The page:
Ignatius warns that weapons technology — and complex financial instruments and structures — will not remain the sole preserve of the U.S. and its allies. What we throw at them may come back and be deployed against us.
The pattern and link analysis that the Department of Treasury, National Security Agency, CIA, FBI, and other parts of the intelligence industrial complex have used with great effect to target terrorists and influence the behavior of thuggish officials in problematic nations, like Iran, North Korea, and Syria, could conceivably be acquired by our rivals.
While the US is today preparing to further expand its drone force and as of late arm Italian drones, Iran is now trying to develop its own drones. So too it seems China and Russia.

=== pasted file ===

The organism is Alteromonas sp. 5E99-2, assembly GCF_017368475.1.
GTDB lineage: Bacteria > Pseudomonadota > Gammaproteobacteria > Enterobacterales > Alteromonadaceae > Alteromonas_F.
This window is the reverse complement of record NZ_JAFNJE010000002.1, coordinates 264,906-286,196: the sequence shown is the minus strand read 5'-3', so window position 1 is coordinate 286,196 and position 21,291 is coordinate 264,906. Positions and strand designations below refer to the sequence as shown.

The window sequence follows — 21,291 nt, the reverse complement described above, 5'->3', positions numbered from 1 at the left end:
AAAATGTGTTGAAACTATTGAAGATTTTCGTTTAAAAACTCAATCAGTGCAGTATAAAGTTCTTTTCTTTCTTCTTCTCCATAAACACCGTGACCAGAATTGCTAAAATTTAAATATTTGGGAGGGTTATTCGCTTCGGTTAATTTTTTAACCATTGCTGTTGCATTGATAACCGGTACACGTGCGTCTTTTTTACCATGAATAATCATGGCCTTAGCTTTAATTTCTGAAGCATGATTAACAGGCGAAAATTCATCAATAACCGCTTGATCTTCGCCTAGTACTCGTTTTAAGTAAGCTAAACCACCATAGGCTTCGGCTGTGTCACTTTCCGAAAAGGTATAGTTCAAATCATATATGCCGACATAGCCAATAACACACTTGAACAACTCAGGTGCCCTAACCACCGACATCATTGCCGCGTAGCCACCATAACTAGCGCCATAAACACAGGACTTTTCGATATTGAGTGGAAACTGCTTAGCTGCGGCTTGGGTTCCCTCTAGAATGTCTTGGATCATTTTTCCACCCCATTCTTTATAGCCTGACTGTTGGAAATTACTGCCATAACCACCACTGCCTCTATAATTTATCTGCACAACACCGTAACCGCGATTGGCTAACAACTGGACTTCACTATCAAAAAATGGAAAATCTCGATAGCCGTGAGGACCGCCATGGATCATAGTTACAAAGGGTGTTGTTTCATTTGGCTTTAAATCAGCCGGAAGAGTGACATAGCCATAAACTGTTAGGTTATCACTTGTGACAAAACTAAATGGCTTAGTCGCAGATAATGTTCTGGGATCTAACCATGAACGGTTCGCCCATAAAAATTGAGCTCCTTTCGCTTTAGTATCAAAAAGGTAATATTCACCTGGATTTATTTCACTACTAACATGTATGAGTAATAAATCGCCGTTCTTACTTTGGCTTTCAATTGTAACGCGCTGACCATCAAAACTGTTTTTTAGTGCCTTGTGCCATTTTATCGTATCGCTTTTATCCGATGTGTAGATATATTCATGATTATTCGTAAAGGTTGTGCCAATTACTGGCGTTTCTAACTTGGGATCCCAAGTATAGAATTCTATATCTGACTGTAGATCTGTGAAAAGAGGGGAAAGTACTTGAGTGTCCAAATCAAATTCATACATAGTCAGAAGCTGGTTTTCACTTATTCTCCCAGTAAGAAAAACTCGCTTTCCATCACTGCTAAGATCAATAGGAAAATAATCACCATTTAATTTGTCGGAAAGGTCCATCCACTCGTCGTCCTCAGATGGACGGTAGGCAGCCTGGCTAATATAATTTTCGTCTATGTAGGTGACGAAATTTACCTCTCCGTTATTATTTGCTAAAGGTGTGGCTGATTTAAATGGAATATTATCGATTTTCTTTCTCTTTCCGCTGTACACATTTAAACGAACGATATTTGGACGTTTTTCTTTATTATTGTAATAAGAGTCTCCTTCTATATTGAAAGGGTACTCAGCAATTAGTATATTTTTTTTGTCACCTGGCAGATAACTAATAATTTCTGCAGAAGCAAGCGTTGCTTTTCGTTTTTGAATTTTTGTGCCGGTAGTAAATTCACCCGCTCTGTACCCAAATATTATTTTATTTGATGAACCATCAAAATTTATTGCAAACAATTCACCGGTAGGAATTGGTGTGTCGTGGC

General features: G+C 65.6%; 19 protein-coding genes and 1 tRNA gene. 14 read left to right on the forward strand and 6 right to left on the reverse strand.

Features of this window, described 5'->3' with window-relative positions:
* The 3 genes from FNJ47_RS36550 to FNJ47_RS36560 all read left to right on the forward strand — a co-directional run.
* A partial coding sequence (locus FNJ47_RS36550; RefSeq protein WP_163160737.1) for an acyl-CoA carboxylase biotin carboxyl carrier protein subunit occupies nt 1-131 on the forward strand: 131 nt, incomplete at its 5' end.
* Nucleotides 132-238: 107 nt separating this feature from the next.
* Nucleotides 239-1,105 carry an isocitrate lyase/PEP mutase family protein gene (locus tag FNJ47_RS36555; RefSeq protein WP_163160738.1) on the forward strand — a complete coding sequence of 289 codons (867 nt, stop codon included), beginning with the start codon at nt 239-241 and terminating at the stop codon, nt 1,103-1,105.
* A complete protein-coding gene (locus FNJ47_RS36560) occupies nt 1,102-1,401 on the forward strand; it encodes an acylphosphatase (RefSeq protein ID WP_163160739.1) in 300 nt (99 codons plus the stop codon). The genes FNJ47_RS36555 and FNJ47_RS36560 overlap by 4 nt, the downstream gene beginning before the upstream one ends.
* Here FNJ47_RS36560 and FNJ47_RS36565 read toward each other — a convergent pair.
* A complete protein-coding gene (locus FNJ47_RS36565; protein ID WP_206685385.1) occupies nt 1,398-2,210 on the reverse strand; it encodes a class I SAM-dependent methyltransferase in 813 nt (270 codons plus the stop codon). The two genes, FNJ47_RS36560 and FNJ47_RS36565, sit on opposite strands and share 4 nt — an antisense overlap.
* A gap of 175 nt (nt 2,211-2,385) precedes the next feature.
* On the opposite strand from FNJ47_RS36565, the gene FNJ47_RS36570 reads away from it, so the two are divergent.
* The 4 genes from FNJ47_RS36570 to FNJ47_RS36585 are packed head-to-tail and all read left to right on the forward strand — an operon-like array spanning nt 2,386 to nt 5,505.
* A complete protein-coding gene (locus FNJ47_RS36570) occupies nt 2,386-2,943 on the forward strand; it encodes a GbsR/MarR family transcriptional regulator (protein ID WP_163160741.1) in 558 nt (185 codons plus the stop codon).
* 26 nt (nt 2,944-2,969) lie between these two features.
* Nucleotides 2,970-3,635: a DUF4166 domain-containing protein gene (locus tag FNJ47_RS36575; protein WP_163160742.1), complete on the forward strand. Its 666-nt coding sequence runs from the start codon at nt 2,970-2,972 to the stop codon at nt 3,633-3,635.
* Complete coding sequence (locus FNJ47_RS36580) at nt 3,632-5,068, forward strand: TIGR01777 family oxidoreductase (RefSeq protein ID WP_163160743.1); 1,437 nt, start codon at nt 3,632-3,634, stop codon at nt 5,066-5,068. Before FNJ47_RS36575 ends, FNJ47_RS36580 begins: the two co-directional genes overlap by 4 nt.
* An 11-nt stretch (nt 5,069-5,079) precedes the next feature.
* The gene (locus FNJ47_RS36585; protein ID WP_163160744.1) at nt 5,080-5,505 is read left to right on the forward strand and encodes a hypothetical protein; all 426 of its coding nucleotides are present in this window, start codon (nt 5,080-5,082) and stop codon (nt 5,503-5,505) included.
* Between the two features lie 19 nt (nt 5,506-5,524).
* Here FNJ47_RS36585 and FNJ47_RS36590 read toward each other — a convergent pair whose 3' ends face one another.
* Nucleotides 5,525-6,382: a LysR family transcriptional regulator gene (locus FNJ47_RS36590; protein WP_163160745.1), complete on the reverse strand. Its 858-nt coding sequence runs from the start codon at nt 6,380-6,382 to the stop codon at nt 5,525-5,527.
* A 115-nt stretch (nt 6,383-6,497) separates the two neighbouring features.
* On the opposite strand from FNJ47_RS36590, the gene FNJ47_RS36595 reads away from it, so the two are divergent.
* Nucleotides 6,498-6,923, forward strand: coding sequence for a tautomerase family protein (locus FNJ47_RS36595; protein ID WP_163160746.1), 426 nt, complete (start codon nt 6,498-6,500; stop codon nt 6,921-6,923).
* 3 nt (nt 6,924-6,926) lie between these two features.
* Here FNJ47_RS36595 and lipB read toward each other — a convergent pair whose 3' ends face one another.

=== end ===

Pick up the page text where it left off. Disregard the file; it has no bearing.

The question that President Obama, who has admitted direct, routenized involvement in creating the drone ‘kill list’, should ponder is what will happen as the barriers to entry on drone technology fall enough so that an adversary’s drones can be deployed against U.S. and allied forces and interests.
I think it’s an important issue to consider as more information about President Obama’s targeted drone strike program and ‘kill list’ becomes public. We should use our temporary technological advantage to establish clear limits and norms around the use of drones in irregular warfare (re: institutional accountability; collateral damage, sovereignty and airspace issues).